Remembering Mart Crowley

  • by Brian Bromberger
  • Tuesday March 17, 2020
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"The Boys in the Band" playwright Mart Crowley. Photo: AP
"The Boys in the Band" playwright Mart Crowley. Photo: AP

Mart Crowley, whose landmark 1968 play "The Boys in the Band" became the first American stage production to deal openly and candidly with gay lives, over a year before the Stonewall Riots, died March 7 at age 84, from complications following heart surgery after suffering a heart attack. Without "Boys," other breakthrough gay dramas such as "Torch Song Trilogy," "Love! Valour! Compassion!" and "Angels in America" would have been inconceivable, as its popular success opened doors for honest depictions of LGBTQ people in mainstream theater and films. Its witty, acerbic banter ("Who do you have to fuck to get a drink around here?") became part of gay vernacular. And its portrayal of gay men leading ordinary existences with similar issues such as the search for meaning and love, just like their straight counterparts, helped spur acceptance of queer folk in the prevailing cultural landscape.

Crowley was born in Vicksburg Mississippi, his father an alcoholic and his mother a drug addict. He later joked that Eugene O'Neill had stolen all his personal material for future plays. He found refuge in movies, realizing any chance for happiness lay in getting out of that bigoted city pronto. Graduating from Catholic University of America with a degree in theater, he moved to Hollywood to become a screenwriter. Instead he found employment as a gofer to director Elia Kazan, meeting his lifelong friend actress Natalie Wood on the "Splendor in the Grass" set. He later became her personal assistant. He wrote several television scripts, including an unsuccessful pilot for "The Bette Davis Show."

Despite being a mainstay in the gay Hollywood party scene, by 1967 he was unemployed, broke, drinking heavily, and depressed. He read a now-notorious, homophobic article by New York Times drama critic Stanley Kaufmann, who claimed the three most successful playwrights (the unnamed Tennessee Williams, William Inge, and Edward Albee) were gay and masquerading homosexual themes through their stand-in straight characters. He suggested gay dramatists write about their own issues directly. Having reached a professional dead-end, Crowley embraced Kaufmann's challenge, feeling he had nothing to lose. While housesitting for actress Diana Lynn, he wrote "Boys" in five weeks, with its simple plot of friends meeting for a birthday party to honor one of their own. Crowley envisioned it as a gay version of "Who's Afraid of Virginia Woolf?"

With the help of an agent through Wood, "Boys" opened Off-Broadway at Theater Four. It became an immediate sensation, drawing luminaries like Jacqueline Kennedy, Marlene Dietrich, and Rudolph Nureyev among its straight and gay audiences. It ran for over two years, totaling 1,001 performances, became a hit in London's West End, and spawned two touring companies and a cast album. In 1970, with Crowley as producer and insisting against the studio that it star the original mostly gay/closeted cast (five of whom later died of AIDS, as did its director and producer), "Boys" was transferred into a film directed by the up-and-coming William Friedkin. Stonewall happened in the interim. "Boys" was then criticized as passe, featuring self-hating, drunken, pessimistic, unhappy, cruel gay men with unflattering, internalized homophobic dialogue ("You show me a happy homosexual, and I'll show you a gay corpse"), while the new liberation movement wanted only positive, celebratory images. It became chic to mock the play.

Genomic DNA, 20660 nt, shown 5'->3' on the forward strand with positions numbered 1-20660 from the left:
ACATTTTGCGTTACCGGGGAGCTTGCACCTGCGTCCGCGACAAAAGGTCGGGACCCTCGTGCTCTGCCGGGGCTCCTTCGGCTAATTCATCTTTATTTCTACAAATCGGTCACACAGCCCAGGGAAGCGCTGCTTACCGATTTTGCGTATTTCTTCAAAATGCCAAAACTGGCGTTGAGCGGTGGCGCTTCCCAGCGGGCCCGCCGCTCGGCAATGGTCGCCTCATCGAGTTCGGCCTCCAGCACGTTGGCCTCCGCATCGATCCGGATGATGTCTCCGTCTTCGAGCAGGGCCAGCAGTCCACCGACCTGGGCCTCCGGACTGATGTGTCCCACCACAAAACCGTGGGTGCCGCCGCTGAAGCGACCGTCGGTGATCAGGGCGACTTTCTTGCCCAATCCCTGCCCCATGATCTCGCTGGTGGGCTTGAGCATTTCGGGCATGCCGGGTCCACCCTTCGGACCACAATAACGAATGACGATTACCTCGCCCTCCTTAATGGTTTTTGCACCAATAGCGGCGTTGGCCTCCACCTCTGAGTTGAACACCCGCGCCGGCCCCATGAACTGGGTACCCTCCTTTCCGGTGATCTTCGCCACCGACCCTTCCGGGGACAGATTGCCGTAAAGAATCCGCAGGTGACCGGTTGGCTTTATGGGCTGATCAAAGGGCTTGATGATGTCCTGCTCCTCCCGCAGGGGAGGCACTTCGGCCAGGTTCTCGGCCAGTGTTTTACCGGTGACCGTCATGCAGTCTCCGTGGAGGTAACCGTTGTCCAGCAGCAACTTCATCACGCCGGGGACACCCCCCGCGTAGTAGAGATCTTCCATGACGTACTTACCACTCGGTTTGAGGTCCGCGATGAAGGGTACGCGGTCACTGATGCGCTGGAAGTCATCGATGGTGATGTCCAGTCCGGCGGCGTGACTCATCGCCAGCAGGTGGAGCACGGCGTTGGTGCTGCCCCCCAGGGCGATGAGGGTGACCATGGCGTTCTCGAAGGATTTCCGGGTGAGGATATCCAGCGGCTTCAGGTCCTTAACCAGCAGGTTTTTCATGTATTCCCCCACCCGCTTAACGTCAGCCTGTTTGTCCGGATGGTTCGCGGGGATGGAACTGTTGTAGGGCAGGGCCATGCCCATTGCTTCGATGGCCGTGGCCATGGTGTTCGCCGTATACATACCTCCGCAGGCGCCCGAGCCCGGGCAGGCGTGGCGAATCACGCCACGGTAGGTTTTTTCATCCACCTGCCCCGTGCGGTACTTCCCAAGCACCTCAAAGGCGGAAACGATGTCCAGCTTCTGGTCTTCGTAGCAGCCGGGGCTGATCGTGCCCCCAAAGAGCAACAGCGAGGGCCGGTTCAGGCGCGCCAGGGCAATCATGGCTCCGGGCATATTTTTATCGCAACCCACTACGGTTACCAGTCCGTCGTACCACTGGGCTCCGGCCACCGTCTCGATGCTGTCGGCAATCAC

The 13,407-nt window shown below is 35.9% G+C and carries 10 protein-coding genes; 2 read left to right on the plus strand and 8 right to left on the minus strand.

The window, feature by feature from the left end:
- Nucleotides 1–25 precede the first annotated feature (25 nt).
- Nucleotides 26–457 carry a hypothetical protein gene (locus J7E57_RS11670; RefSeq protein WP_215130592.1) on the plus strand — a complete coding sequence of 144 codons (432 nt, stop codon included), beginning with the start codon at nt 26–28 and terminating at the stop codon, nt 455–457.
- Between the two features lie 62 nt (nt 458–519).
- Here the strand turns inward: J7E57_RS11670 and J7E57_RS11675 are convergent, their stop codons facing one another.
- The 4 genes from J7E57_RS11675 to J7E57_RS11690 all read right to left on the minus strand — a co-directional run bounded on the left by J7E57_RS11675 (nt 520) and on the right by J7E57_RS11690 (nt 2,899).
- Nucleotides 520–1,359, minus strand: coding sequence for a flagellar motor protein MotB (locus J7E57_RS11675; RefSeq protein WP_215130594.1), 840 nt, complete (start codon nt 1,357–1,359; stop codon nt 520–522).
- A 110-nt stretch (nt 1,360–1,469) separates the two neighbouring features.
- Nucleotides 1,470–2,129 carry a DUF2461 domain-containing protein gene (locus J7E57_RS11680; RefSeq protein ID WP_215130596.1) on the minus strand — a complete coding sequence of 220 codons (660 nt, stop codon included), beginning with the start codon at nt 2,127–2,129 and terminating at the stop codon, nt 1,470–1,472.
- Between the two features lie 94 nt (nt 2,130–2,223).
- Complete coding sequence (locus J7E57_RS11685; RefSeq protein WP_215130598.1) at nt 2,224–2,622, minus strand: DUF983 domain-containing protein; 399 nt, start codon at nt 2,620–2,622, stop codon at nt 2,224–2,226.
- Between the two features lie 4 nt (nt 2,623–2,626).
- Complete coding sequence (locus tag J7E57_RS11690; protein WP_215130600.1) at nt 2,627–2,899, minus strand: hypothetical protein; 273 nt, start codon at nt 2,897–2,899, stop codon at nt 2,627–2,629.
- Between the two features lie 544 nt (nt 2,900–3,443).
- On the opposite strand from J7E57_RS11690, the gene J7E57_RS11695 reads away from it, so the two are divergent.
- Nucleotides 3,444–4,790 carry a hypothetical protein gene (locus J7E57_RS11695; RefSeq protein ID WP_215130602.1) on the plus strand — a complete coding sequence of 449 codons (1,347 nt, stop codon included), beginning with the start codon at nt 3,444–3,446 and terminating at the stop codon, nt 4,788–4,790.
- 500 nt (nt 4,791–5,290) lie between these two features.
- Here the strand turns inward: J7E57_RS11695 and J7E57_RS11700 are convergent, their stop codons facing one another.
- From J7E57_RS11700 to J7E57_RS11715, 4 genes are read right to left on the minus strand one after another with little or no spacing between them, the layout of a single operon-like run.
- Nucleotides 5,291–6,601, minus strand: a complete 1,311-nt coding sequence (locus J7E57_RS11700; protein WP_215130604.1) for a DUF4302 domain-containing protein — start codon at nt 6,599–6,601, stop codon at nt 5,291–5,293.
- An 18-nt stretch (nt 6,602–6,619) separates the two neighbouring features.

Meanwhile, Crowley wrote several other dramas, including 1992's "For Reasons That Remain Unclear," about sexual abuse in the Catholic Church (he had been molested as a child) a decade before the scandal arose, and 2002's "Men from the Boys," a sequel to "Boys." None were winners. Wood's widowed husband, actor Robert Wagner, made him producer and executive script consultant on his hit 1980s TV series "Hart to Hart." Crowley also stopped drinking.

Enough time had passed that critics started reassessing "Boys," acknowledging the same issues of fear, oppression, shame, and self-loathing still beset LGBTQ people. Also came the realization that these men were a family, comfortable enough with each other to be laceratingly candid, and force each other to confront their fears and lies so they could love themselves. The ending was seen as a denunciation of the closet, having given scores of audience members the courage to come out. It was okay to like "Boys" again, or as director Joe Mantello observed, "The people who criticize the play have the luxury to do so because of the play."

Crowley felt vindicated by the 2018 all-openly-gay star cast Broadway production, which won the 2019 Best Revival of a Play Tony, with Ryan Murphy directing the same actors in the Netflix TV film to be shown later this year. Crowley received a 2009 Lambda Literary award for his "Collected Plays." He lived long enough so that the LGBTQ community recognized "Boys" as the groundbreaking triumph it is, rather than the embarrassment it never should have been.